Note: This post is part of a series where I reproduce random sources that I find interesting, with minimal annotation and commentary. Punctuation and translation (if given) are done by me unless otherwise stated. Corrections and comments are greatly appreciated.
I was recently reading a chapter by John Lagerwey on pilgrimages in the Wudang Mountain 武當山, where Lagerwey quotes a curious Qing-dynasty inscription found in a mountain gazetteer. Apparently, there was a place called the Terrace of Ascension (飛昇臺) where the god Zhenwu 真武 was said to have ascended to the heavens. The place was also known locally as the Suicide Cliff (捨身崖), an unfortunate name that led many visitors to actually commit suicide at the location. Concerned about the situation, the governor-general Cai Yurong 蔡毓榮 (1633-1699) erected a stele prohibiting the use of this misleading name.
Since Lagerwey’s chapter provides only the English translation of this inscription, I checked the original source and found the text to be so interesting that I had to reproduce it here. Below, then, is the full text of Cai’s inscription. In punctuating the text, I have consulted the punctuation done by Yang Lizhi and Chen Mei (see the bibliographical note below).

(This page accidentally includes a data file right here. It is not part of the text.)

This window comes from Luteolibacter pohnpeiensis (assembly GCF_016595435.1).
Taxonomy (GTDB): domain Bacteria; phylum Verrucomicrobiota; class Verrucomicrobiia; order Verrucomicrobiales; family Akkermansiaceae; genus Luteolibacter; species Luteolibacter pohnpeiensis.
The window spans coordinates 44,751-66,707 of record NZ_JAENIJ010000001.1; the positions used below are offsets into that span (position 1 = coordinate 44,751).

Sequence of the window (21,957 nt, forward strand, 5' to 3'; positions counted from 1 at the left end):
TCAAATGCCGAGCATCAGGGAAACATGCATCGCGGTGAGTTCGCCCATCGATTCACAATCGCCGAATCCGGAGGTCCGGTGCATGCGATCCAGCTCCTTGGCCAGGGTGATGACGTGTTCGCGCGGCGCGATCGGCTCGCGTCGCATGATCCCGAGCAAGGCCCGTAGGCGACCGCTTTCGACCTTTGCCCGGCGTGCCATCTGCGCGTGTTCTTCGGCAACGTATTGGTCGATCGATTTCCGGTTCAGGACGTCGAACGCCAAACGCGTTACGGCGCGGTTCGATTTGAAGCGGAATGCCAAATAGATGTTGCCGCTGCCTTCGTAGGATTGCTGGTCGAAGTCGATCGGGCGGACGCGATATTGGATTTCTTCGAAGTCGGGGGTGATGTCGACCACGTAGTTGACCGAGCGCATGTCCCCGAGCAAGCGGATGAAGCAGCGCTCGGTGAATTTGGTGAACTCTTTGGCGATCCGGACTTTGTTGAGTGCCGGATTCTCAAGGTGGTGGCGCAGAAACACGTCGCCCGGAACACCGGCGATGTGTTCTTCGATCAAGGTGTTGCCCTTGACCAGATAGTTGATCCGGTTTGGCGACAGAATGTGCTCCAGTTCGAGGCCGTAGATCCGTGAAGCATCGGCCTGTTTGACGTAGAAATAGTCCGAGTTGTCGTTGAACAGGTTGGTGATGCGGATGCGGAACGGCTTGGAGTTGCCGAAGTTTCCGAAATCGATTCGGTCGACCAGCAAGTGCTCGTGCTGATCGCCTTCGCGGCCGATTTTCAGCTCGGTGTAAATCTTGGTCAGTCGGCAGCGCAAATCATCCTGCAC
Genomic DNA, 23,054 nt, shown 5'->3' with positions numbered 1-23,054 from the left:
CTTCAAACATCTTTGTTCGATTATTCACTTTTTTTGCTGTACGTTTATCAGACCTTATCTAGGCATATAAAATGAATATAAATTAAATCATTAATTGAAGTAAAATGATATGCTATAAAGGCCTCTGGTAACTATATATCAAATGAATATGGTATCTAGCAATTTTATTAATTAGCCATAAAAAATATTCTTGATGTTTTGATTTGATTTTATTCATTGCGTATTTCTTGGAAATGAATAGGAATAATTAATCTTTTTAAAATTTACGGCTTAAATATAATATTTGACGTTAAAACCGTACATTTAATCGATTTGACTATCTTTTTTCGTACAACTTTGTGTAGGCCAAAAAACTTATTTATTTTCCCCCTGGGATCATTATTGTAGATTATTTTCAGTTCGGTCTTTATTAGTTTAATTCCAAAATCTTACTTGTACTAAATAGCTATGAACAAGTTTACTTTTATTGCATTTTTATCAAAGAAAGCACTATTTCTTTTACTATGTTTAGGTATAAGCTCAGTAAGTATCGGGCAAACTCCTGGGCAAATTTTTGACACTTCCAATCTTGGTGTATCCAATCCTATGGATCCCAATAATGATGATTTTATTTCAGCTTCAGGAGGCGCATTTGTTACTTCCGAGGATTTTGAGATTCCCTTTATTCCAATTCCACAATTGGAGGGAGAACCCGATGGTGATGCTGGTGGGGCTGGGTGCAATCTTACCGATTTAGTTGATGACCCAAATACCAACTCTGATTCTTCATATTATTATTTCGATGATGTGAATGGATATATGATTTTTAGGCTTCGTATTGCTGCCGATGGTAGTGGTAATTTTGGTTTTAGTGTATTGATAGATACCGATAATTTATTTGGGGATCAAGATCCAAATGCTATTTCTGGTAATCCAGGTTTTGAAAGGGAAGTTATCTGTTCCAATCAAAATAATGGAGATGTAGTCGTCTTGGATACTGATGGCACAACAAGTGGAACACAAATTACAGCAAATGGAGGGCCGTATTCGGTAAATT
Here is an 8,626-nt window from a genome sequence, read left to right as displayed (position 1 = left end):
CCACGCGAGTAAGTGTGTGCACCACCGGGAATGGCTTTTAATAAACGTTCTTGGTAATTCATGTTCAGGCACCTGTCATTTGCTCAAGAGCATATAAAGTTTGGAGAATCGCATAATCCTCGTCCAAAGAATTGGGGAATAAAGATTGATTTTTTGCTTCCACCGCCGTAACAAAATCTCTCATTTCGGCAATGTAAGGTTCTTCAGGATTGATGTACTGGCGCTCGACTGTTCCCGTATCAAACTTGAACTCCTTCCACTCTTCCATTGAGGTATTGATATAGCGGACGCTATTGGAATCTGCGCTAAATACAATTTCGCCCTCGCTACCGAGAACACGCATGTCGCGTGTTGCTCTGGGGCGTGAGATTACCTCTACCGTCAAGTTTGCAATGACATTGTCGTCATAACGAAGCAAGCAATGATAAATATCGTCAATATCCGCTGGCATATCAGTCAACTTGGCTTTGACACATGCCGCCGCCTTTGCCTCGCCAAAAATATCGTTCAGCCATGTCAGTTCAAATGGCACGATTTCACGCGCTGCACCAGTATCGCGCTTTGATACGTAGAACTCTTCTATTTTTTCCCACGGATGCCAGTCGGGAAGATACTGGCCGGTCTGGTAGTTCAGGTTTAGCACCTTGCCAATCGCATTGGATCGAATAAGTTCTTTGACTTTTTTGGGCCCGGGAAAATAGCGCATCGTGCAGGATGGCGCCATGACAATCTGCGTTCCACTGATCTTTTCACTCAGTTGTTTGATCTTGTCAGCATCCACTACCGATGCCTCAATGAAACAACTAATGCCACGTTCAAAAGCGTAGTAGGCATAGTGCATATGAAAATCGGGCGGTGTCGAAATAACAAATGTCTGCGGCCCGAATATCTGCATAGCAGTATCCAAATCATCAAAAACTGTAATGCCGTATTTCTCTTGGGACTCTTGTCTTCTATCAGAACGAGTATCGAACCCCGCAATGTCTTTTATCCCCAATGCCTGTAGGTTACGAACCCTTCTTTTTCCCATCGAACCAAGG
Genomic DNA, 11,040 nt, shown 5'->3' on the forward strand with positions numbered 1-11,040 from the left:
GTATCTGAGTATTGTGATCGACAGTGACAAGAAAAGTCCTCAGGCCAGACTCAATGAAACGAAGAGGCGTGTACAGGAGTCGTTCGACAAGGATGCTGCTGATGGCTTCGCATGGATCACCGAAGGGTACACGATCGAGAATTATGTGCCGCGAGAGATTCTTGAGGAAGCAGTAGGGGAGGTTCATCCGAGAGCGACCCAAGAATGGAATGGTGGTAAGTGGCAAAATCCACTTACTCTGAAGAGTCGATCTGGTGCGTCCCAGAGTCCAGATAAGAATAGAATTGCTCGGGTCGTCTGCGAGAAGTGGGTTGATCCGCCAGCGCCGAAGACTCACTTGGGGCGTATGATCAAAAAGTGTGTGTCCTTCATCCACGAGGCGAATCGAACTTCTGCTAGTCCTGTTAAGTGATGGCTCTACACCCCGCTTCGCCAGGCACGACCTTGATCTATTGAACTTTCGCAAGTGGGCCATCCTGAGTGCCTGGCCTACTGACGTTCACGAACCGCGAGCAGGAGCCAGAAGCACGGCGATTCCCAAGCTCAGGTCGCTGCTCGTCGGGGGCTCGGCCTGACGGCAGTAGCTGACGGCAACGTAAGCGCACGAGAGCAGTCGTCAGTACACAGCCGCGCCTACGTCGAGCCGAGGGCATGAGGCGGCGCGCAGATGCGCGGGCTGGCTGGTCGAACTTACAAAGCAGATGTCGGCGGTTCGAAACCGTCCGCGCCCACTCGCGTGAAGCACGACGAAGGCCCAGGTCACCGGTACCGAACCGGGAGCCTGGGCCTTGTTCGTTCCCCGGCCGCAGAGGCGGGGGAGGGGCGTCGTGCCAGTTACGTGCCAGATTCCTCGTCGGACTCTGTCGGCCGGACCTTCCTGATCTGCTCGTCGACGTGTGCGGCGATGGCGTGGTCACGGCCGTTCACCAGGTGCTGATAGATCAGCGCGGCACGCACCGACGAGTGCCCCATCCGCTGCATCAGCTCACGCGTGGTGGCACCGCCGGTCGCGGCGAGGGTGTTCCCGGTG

Source: Wang Gai 王槩. Dayue Taiheshan jilüe 大嶽太和山紀略. 8 juan. Prefaced Qianlong 9 (1744). 6.37a-38a. Edition held in Waseda University Library. (Images accessible online.)
A complete English translation of the inscription is available in John Lagerwey, “The Pilgrimate to Wu-Tang Shan,” in Pilgrims and Sacred Sites in China, ed. Susan Naquin and Chün-fang Yü, (Berkeley: University of California Press, 1992), p. 319.
In addition to the edition that I have used here, the Dayue Taiheshan jilüe 大嶽太和山紀略 (1744 edition) can also be found in Siku quanshu cunmu congshu 四庫全書存目叢書 (史部 242).
Half-way through transcribing the text, I found out that a Chinese translation of Lagerwey’s chapter was available online, which also includes the full text of the inscription. The text reproduced here reflects my own preferences of punctuation style, but I have followed the punctuation done by the translators Yang Lizhi 楊立志 and Chen Mei 陳梅 at some sections where the meaning of the text was unclear to me. There are also slight textual variations between my version and that quoted by Yang and Chen.